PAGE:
The NWP could be more effective in contributing to bridging between the global, national and local levels and to build on stakeholder/expert knowledge. Although climate impacts are largely local, the work of the NWP seldom scales down to communities and indigenous groups, or scales up to issues connected to regional collaboration, engages the private sector, development banks, or UN agencies. Nor does it address implementation issues in protected areas or allow for enhanced understanding around the role of indigenous groups proactively. All of these areas among others represent essential opportunities for further work. The NWP should therefore provide support on developing and implementing NAPAs and NAPs, and provide expert assessments on project reviews for funding mechanisms. Additionally, the NWP should explore and implement wider outreach efforts to facilitate in the distribution, utilization, and scaling-up of information to practitioners. Measures should also be put in place to facilitate better alignment of action pledges.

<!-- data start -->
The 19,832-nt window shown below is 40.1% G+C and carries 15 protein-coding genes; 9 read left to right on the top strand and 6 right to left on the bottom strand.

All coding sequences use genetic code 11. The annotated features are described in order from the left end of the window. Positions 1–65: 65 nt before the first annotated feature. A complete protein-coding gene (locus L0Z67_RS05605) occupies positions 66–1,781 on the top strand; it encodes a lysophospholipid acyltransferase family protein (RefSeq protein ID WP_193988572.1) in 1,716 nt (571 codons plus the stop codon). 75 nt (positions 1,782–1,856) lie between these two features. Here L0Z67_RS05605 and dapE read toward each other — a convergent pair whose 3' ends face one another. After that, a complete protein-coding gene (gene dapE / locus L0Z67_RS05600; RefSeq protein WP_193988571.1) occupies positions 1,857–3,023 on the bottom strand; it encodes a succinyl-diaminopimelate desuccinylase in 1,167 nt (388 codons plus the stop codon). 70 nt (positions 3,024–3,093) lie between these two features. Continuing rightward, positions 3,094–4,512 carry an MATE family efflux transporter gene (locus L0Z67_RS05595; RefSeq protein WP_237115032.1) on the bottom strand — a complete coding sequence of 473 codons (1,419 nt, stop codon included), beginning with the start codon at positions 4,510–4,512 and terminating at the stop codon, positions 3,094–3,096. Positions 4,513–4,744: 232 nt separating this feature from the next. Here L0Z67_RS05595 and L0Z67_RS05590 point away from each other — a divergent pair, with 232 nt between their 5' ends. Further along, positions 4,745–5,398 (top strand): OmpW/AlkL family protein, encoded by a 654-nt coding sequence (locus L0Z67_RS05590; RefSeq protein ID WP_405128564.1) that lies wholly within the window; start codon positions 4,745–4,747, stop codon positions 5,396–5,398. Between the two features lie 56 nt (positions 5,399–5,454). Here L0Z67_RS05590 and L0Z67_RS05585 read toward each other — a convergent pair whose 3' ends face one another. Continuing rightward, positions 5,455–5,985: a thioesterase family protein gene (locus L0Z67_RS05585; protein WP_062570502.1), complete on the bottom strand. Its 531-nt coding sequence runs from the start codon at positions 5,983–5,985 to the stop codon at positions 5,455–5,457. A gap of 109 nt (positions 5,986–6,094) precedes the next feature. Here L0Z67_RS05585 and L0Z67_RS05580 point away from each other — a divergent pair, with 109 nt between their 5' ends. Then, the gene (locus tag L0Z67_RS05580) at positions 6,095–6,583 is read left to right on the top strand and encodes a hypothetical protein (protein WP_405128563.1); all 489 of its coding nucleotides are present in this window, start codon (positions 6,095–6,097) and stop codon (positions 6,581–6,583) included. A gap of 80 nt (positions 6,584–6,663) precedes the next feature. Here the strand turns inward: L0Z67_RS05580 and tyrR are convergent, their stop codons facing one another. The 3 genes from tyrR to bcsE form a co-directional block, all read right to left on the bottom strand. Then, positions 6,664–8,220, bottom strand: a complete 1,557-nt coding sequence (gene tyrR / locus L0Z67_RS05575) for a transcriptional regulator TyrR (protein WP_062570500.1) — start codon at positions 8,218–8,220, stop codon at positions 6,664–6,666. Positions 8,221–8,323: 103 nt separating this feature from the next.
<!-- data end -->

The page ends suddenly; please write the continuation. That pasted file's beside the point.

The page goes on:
Contribute to coherence on adaptation within the UNFCCC
Linkages towards the Cancun Adaptation Framework (NAP process, Loss & Damage, Adaptation Committee) need to be developed in order to provide information and to build capacity on adaptation within the UNFCCC. The various bodies of work under the UNFCCC include many devoted to adaptation, but represent different mandates, purposes, and audiences. The NWP should continue to play a pivotal role in educating UNFCCC Parties to make informed decisions on adaptation.
In particular, NWP is well placed to support the Adaptation Committee in its mandate to “engage with, and draw on the expertise of, relevant institutions, organizations, frameworks, networks and centres outside of the Convention”. NWP could also support the Adaptation Committee in its work to identify experts on adaptation issues, to evaluate capacities of regional centers and networks working on adaptation, as well as to provide technical support to Parties on the development of national adaptation plans.
Address the synergies between mitigation and adaptation